It was finally decided that the Gibeonites should remain in their present places of abode but they and their offsprings should be assigned to permanent servitude. And now. and how to punish them for their deception. when ye dwell among us? Now therefore ye are cursed. how the Lord thy God commanded His servant Moses to give you all the land. transferred to such service at the Temple. and there shall never fail to be of you bondmen. Joshua 9:24-25 The covenant with the Gibeonites was kept throughout ancient Israel's independence. as they expected a much harsher fate. Joshua first berated the Gibeonites for their deceit. And Joshua called for them. and in a later period. They explained to Joshua the reason for their disguise and placed their fate in his hands.PUNISHING THE GIBEONITES Joshua and the elders were faced with the problem: What should be the fate and status of the Gibeonites. saying: We are very far from you. then spelled out the decision. In time they apparently became completely integrated within the Israelite people. . and spoke unto them. albeit not for individual Israelites. They were to serve at the Tabernacle. we are in thy hand. behold. and have done this thing. but for the congregation as a whole. Thus ended the scheme of the Gibeonites which had all the essentials of a present-day disguise operation of a military or civil nature.. therefore we were sore afraid for our lives. both hewers of wood and drawers of water for the house of my God'. and to destroy all the inhabitants of the land. saying: 'Wherefore have ye beguiled us. 0 190 . as "hewers of wood and drawers of water''. Joshua 9:22-23 The Gibeonites appeared to be quite satisfied with this decision. . And they answered Joshua and said: 'Because it was certainly told thy servants. .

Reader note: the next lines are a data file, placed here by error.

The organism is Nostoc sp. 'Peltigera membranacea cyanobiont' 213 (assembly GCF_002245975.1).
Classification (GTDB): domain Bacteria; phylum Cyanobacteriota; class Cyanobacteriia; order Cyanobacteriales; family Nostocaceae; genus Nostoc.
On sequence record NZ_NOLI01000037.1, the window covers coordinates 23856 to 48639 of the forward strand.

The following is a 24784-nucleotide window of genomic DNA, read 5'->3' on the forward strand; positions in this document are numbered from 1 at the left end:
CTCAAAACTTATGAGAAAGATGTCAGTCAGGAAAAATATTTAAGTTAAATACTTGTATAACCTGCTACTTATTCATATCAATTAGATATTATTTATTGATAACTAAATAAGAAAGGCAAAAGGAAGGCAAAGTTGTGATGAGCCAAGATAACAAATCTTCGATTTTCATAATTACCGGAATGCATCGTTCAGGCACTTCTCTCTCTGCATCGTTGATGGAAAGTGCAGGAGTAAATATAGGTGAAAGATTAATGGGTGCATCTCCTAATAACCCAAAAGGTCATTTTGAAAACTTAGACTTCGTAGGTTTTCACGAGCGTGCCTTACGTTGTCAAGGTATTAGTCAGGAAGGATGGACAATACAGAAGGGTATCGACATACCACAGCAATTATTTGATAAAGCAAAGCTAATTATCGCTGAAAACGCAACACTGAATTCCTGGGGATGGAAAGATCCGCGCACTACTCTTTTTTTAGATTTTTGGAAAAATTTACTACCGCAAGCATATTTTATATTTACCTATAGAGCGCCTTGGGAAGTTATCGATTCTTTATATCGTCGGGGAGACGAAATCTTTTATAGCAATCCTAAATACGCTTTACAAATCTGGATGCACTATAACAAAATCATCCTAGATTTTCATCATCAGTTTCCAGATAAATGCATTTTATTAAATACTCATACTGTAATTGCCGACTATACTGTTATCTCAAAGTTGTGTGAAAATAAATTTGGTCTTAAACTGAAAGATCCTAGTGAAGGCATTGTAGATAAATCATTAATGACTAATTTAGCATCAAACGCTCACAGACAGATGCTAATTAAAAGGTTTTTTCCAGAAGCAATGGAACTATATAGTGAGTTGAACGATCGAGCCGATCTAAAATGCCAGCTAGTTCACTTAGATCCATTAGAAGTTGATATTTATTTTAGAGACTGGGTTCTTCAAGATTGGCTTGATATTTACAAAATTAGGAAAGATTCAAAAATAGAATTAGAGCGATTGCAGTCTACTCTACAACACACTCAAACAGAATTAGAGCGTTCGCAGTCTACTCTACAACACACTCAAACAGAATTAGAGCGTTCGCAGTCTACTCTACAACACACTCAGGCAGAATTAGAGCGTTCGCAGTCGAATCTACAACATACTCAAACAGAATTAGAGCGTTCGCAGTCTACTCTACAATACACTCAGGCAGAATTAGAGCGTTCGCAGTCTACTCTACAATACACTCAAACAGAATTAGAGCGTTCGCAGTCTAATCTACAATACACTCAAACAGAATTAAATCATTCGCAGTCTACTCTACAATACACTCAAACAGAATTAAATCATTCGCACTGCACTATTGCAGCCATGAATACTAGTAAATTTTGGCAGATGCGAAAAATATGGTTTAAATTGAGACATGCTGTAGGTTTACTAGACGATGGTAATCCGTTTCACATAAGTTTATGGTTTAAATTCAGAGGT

dip the coat in the blood. Now he must have had great talent because he soon becomes a Major Domo of Potiphar's house and he is running the household (Genesis 39-41). Is it your son's coat? Jacob burst into tears and said: A wild beast has devoured my son (Genesis 37:29-36). present it to Jacob and say: Here is what we found. We now follow the story of Joseph in Egypt. The story begins when Joseph was seventeen years old. nor communicating with him? Norman Asher. 191 . they stripped him of his clothes and threw him into a pit in the wilderness. and when the opportunity offered itself. Then what happens? The brothers have to go home and face their father. but they are not willing to tell him what took place. He must have had great qualitities of leadership which his father recognized. they take the coat of many colors." Some of the commentators say that this actually was a badge of rank.WHY DID JOSEPH LET HIS FATHER MOURN FOR HIM? BY NORMAN ASHER There are three Sidrot devoted to the story of Joseph and Jacob. never informing his father. a lawyer in the State of Illinois. Chicago. He was not very mature and certainly not a diplomat. slaughter a goat. For the past 30 years he has directed a seminar in Talmud as well. He studied at Hebrew Theological College. communicate with his father Jacob in Canaan and tell him that he was still alive? Why should he have kept silent for twenty two years. Joseph. Chicago. At this point the intrigue starts. he is a bondsman to Potiphar. and openly gave him some indicia of preference. Why didn't he. is Vice Chairman of Trustees ofSpertus College of Judaica. Jacob. Somewhat later they sold him to the caravans that were passing through on their way to Egypt. Eventually he was tatken to Egypt to be sold into bondage. The brothers plotted to kill him. namely. a "coat of many colors. one of the cabinet of Pharaoh. a dutiful son. Instead. Unfortunately Jacob showed his preference for Joseph vis-a-vis his brothers. For many years he taught Bible at Bernard Horwich Jewish Community Center and Anshe Emet Synagogue.voung man of seventeen. A . He aroused the jealousy and enmity of his brothers.